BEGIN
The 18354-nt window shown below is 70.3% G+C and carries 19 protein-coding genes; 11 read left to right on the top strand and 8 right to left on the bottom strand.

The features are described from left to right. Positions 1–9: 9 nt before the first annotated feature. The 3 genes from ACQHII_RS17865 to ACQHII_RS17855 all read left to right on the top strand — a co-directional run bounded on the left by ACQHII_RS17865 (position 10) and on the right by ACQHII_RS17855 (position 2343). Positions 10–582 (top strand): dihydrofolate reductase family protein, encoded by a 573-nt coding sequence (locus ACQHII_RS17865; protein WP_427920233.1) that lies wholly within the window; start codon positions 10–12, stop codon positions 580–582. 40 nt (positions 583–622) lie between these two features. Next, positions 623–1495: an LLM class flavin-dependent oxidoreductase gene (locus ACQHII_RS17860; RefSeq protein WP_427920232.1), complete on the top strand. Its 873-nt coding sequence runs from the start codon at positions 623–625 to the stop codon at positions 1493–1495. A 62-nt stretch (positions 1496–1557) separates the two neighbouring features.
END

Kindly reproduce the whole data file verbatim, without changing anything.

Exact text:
The 18354-nt window shown below is 70.3% G+C and carries 19 protein-coding genes; 11 read left to right on the top strand and 8 right to left on the bottom strand.

The features are described from left to right. Positions 1–9: 9 nt before the first annotated feature. The 3 genes from ACQHII_RS17865 to ACQHII_RS17855 all read left to right on the top strand — a co-directional run bounded on the left by ACQHII_RS17865 (position 10) and on the right by ACQHII_RS17855 (position 2343). Positions 10–582 (top strand): dihydrofolate reductase family protein, encoded by a 573-nt coding sequence (locus ACQHII_RS17865; protein WP_427920233.1) that lies wholly within the window; start codon positions 10–12, stop codon positions 580–582. 40 nt (positions 583–622) lie between these two features. Next, positions 623–1495: an LLM class flavin-dependent oxidoreductase gene (locus ACQHII_RS17860; RefSeq protein WP_427920232.1), complete on the top strand. Its 873-nt coding sequence runs from the start codon at positions 623–625 to the stop codon at positions 1493–1495. A 62-nt stretch (positions 1496–1557) separates the two neighbouring features.